This is the final instalment of the line pattern project.
I demonstrate a way to set the parallel line pattern in place so that all the sides can be clipped. These screenshots clarify that process.
I place my needle slightly above the top seam line of the triangle that will become the clipping block.
I move the machine to the center of the long side for one repeat of the pattern and I make sure that the pattern matches the horizontal needle line (the green line) making it perfectly straight. I do not follow the seam line's slight downward angle.
I then move over to the other end of the triangle for the second repeat, again making sure the pattern is straight. If that's not done, the lines will not be parallel.
The top of my triangle was not perfectly straight, so following the seam line would have made my lines crooked and the lines in the second repeat would not have been parallel to the lines in the first repeat, as shown below.
Making this pattern larger than my clipping block allowed all three edges to be clipped.
The video goes on to explain once again how to set the border pattern in place with a description of placing the corner lollipop.
I hope this project has shown the usefulness of line pattern. I didn't need to mark any blocks once I had determined the height of each pattern because I knew the piecing was good. If this had been a quilt where I could see that the piecing varied, I would have marked more blocks and changed the height of the patterns as necessary so that they sat correctly in the piecing.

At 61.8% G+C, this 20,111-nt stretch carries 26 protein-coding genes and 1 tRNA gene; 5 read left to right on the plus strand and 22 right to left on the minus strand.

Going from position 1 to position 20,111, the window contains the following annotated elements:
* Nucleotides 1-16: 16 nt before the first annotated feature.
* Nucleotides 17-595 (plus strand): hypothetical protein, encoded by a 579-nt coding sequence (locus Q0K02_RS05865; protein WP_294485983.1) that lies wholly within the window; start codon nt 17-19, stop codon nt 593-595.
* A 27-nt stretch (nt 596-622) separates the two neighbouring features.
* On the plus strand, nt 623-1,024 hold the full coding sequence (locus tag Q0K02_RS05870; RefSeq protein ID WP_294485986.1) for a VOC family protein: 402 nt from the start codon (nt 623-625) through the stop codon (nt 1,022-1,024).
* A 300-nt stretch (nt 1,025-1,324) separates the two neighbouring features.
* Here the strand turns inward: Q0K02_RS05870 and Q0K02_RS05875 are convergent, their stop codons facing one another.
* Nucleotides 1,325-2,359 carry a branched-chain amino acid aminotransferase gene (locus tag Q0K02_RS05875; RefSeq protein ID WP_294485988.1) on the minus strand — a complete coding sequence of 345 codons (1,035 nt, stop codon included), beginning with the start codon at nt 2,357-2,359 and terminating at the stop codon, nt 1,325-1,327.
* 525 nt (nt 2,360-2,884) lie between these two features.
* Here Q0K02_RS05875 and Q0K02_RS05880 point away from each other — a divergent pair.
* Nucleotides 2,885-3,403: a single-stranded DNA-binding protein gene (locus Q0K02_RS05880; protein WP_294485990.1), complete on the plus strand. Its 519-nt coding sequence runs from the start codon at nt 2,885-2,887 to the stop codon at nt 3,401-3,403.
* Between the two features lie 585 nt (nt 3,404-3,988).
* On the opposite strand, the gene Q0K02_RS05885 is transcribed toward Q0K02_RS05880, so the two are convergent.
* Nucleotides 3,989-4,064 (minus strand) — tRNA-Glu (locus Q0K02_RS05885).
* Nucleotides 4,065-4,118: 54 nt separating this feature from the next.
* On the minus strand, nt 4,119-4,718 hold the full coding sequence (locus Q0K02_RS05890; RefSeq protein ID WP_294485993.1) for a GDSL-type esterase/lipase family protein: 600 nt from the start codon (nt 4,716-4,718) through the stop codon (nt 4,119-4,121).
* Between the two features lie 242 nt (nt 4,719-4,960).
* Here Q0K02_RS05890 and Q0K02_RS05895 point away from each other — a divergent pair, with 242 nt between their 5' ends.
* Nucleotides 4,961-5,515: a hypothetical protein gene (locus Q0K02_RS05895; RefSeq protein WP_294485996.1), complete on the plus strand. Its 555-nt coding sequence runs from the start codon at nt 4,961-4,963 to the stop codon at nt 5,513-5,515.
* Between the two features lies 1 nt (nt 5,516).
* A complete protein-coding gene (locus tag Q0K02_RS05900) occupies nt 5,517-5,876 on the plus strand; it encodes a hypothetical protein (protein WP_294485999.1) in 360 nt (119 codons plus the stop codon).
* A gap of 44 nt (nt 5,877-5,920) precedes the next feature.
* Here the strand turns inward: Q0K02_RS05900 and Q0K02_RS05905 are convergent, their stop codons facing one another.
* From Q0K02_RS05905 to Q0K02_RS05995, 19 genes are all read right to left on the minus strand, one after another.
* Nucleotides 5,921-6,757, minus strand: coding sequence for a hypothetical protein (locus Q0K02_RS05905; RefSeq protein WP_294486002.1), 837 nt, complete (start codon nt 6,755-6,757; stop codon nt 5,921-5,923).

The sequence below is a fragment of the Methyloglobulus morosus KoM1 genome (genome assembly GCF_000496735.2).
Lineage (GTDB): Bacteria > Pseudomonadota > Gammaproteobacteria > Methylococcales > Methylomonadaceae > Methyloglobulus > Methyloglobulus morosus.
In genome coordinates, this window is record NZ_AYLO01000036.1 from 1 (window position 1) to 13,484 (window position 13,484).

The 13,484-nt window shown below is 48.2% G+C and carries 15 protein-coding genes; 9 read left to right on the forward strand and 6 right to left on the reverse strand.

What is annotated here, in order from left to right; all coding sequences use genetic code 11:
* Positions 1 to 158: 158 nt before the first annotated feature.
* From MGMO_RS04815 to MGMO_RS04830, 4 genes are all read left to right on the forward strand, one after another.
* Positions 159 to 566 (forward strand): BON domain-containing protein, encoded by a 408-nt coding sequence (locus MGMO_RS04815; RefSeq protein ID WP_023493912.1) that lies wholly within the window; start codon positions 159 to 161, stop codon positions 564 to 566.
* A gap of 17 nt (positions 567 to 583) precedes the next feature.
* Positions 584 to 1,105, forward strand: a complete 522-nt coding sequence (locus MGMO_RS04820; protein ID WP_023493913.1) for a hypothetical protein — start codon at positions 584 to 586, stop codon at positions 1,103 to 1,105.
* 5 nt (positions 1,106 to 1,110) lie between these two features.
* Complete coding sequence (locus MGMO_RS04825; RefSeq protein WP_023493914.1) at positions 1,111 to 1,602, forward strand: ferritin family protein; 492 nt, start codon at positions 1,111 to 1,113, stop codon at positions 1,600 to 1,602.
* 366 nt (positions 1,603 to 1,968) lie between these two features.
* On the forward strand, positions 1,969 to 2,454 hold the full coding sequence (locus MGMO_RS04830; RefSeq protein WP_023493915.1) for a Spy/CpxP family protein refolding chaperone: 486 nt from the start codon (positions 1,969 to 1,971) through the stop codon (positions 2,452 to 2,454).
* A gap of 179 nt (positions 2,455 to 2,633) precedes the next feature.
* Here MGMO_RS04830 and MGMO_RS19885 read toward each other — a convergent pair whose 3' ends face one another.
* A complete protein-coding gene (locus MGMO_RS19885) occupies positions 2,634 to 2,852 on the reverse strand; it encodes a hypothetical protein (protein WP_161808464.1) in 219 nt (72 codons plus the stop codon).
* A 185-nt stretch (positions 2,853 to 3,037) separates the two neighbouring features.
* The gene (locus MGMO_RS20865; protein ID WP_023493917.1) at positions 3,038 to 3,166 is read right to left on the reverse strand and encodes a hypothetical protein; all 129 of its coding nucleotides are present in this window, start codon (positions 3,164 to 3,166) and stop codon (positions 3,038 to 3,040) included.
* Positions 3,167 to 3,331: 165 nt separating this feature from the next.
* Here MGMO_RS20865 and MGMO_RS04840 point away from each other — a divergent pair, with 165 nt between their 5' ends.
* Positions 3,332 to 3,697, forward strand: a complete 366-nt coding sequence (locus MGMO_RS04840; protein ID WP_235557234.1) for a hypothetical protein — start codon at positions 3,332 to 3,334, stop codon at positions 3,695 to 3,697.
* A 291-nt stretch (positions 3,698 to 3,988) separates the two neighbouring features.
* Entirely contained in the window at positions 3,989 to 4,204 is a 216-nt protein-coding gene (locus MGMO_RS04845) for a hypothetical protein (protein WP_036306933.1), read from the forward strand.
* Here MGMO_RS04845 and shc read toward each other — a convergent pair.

If the borders had varied in width, I would have marked them all and changed the height of each pattern repeat to suit the piecing. Rather than keep all the patterns the same height, which will draw attention to the piecing, I look at the space between the top of the pattern and the edge of the quilt and try to keep that consistent. Any slight difference in the height of each repeat will not be noticeable.
There is one last thing to do after finishing the project, and that is to move the patterns into their final destination catalogs. If you want to keep them altogether but not at the top of your library list, simply rename the catalog without the spaces before the name. I will move individual patterns into other catalogs - for instance, I have one named Swags so all the swag patterns will go into that catalog so that they'll be easy for me to find next time I want a swag. Others may go into my P2P catalog, or just into the Patterns by Helen catalog. In the end how patterns are organised is a very personal decision. They just need to be easy to find.